Support after traumatic childbirth(26 Posts)
I don't want to go into the details as I'll start crying but I had a c section which was the exact opposite of the birth plan I wrote. I'm having real trouble getting over the emotional side of this experience and wondered if anyone could suggest where to look for support.
Many thanks ladies!
Sorry to hear things were so different to your hopes and plans I've heard the Birth Trama Association can be very helpful.
Hope you find suppot you need and find a way to be at peace with what happened.
Oh poor you. I had a very similar experience with my first. Your hv should be able to advise you, as should your gp.
Are you and baby physically well? How recent was this.
Thereis a book by Sheila Kitzinger called 'Birth Trauma'. You may find it very helpful
I had ds 5 months ago almost. He was monitored through most of labour and was fine and is a lovely laid back little man. I'm fine physically although still waiting for the numbness round my scar to go.
I have had a birth after thoughts meetng with a mw. She went through my notes explaining everything but couldn't tell me why he got stuck or why I failed to progress. It was just one of those things apparantly. She seemed satisfied her job was done once she had made me cry. I found this made me feel even worse about the whole experience.
I'm 2yrs on from where you are now. Everybody on MN has heard me rattle on about DD's birth. I wanted a home waterbirth and after 6 hours of pushing she still hadn't moved a millimetre. I transferred in for an episiotomy, 3 ventouse attempts, a manual rotation attempt and an eventual em cs when they couldn't move her and she became distressed.
I can't even begin to list the myriad feelings and questions that came out of it. I felt guilty. Guilty for the bruising and tears on my child's scalp, guilty that I had hated giving birth, guilty that I had failed. I was confused. I had questions that had no answer. DD was stuck so hard that they couldn't even push her back up where she came from, let alone pull her out. But why? What's wrong with my pelvis? Am I not designed to give birth? Did I do something wrong? Should I have tried pushing a bit longer? Had I been robbed of my only chance of giving birth? Was everybody judging me? Had I let DH down? Would DD bond with me?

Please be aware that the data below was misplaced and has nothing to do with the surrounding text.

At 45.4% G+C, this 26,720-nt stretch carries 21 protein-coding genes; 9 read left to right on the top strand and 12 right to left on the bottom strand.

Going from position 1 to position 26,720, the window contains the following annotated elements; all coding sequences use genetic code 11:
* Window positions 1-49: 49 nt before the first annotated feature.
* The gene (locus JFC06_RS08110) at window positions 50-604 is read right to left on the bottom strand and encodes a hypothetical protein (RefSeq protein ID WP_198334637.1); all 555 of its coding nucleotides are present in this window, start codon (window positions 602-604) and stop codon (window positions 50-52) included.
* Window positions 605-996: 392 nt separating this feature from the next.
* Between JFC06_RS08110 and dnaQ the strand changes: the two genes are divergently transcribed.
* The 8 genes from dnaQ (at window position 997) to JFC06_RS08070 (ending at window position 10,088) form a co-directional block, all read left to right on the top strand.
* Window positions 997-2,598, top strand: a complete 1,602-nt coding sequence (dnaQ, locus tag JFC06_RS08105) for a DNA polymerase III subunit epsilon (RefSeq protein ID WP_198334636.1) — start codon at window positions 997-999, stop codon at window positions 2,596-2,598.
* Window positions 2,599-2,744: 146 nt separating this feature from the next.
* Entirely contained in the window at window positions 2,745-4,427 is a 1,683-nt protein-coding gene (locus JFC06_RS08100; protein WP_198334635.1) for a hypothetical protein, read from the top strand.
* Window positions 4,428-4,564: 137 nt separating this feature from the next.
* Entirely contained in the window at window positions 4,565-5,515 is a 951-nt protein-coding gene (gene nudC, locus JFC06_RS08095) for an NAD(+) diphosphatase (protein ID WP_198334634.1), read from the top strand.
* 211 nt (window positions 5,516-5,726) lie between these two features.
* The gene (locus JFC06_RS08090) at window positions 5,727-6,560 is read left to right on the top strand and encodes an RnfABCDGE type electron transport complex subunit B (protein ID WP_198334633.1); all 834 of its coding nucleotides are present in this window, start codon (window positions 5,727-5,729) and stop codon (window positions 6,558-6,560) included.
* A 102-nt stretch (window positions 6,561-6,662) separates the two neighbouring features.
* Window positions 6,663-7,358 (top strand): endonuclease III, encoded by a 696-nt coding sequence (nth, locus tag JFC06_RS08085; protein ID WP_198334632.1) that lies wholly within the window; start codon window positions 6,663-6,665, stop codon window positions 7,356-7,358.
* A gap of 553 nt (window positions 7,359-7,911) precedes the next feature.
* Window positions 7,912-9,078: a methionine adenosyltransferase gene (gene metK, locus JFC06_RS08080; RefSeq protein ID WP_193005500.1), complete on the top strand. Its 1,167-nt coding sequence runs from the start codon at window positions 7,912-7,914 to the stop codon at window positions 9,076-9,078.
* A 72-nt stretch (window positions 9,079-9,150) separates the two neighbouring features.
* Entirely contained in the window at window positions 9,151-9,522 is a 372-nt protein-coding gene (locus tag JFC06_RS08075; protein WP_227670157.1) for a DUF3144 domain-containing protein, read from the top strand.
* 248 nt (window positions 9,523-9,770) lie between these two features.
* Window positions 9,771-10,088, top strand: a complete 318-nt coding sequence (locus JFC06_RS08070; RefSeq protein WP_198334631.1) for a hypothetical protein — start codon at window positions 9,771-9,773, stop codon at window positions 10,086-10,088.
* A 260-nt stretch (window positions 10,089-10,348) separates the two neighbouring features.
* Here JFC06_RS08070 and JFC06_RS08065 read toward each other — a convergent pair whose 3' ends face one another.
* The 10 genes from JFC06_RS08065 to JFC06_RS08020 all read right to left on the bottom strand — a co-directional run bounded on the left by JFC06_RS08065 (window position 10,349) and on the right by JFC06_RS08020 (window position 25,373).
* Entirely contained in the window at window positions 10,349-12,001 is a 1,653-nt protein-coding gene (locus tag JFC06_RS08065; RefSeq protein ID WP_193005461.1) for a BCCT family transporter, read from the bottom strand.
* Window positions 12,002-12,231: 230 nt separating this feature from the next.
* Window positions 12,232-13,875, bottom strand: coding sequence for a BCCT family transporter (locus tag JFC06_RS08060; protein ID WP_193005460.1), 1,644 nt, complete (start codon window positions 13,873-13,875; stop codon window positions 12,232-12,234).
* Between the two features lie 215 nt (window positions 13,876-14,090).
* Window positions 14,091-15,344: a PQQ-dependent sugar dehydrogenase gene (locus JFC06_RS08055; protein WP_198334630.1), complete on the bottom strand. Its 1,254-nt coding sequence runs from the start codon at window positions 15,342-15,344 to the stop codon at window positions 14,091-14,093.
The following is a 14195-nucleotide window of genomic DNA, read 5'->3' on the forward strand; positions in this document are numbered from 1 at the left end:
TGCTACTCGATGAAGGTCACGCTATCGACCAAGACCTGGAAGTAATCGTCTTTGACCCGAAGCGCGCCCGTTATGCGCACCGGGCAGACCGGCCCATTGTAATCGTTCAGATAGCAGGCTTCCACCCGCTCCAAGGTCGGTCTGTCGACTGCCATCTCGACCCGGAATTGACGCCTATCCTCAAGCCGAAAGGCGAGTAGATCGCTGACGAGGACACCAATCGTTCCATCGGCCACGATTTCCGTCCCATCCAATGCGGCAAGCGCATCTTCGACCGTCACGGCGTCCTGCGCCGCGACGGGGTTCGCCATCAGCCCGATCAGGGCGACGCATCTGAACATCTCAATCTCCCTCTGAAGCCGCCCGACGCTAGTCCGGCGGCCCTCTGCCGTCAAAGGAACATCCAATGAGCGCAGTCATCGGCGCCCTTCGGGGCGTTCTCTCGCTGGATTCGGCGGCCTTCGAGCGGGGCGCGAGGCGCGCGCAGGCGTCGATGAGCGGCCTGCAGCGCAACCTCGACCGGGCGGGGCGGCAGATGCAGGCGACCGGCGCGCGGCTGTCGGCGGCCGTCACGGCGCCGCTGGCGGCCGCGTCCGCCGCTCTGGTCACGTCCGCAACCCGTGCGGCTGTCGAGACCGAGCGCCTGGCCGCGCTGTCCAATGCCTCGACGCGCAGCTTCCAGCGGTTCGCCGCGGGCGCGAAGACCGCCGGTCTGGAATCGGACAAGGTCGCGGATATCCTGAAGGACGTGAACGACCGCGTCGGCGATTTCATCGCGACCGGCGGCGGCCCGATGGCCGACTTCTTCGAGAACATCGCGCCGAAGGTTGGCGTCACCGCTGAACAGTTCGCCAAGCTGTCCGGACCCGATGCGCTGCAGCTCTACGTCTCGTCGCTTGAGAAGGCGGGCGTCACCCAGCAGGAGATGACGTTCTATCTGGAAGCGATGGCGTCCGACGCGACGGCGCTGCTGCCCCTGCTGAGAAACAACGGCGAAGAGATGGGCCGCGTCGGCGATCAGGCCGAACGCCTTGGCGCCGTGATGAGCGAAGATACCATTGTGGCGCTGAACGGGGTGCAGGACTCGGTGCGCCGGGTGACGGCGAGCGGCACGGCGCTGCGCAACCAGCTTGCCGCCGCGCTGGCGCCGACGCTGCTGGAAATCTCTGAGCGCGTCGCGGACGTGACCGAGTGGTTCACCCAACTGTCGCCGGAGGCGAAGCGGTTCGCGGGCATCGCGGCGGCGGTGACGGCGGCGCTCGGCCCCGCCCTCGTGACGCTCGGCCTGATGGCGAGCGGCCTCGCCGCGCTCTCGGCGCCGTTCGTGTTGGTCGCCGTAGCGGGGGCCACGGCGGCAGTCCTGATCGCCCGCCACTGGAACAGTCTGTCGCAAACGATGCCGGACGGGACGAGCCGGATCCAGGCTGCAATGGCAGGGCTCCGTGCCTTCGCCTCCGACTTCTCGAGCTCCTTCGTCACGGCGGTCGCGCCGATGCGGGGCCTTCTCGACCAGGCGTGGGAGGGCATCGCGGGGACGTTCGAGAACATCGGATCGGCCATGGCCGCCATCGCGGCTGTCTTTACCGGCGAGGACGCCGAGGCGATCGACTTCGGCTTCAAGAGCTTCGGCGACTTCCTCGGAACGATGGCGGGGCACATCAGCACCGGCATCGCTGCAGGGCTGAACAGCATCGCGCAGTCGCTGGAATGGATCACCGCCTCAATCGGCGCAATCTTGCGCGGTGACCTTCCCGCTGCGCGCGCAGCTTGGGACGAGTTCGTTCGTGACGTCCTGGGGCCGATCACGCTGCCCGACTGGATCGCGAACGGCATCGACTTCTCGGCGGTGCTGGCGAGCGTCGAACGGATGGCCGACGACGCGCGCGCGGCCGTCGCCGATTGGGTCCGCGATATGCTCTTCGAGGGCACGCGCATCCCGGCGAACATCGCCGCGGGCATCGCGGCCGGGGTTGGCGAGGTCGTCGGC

I couldn't talk about it in rl, still can't really. I certainly can't watch birth on television or read about it.
I wish I had got help sooner as it's meant I can't have more children through fear and that's something that's having a ripple effect through my marriage, our family and beyond.
Please talk to your GP, HV, anybody who will listen and get some support.
I'm so sorry you feel sad about this.
Showofhands- that is me! While my birth was not as medically traumatic as your experience I feel exactly the same.
I have no idea how I'll cope with these feelings if we have another- I would love another but 40 weeks of pregnancy waiting to go through it all again makes me sick with worry.
I do thnk I had some pnd at first as the birth my failure to bf for long and a struggle to bond left me cold. I wished lift would go back to how it was before and sometimes thought about leaving.
I'm over that now but all aspects of childbirth leave me feeling sick tense and anxious.
Sorry to gatecrash, just wanted to say that a had my dd by elcs (breech), and it was a really beautiful, calm experience.
I have never had an emcs; a friend who has had both told me that she couldn't believe the difference between her first, incredibly traumatic emcs and the elcs of her second. She was not exhausted from labour and pushing, and felt prepared as she knew what to expect from recovery etc.
I have to say that I cannot imagine having a cs after labour, and am really not qualified to pass comment (just admiration!), but an elcs (which you would be offered for a subsequent baby) can be a very different, calm, and almost pleasant experience. It was for me.
You won't have to go through the same (as the emcs) experience again.
Again, sorry to intrude...
tethersend, you're not intruding at all and it's a salient point. For me, the key thing I came back to over and over again was the point of delivery. The emcs itself wasn't traumatic. It was the first time I had been pain free in two days, the recovery (physically) was very easy indeed but I'm so disappointed and sad and full of guilt for the moment of delivery. They announced it as 'she's here btw' so I missed it, they whisked her to the other side of the room and I couldn't see her. So many pairs of hands touched her, so many eyes saw her before I did and when they brought her back she was wearing clothes. It was almost like I hadn't given birth at all and all I could think was I had let down this clothed and cleaned up baby. I had wanted to cuddle her naked little body and let her hear my voice but when the time came I couldn't speak for the sadness.
mrsflux, PND I cannot imagine on top of this. I do have PTSD but the nightmares and flashbacks are lessening a little recently.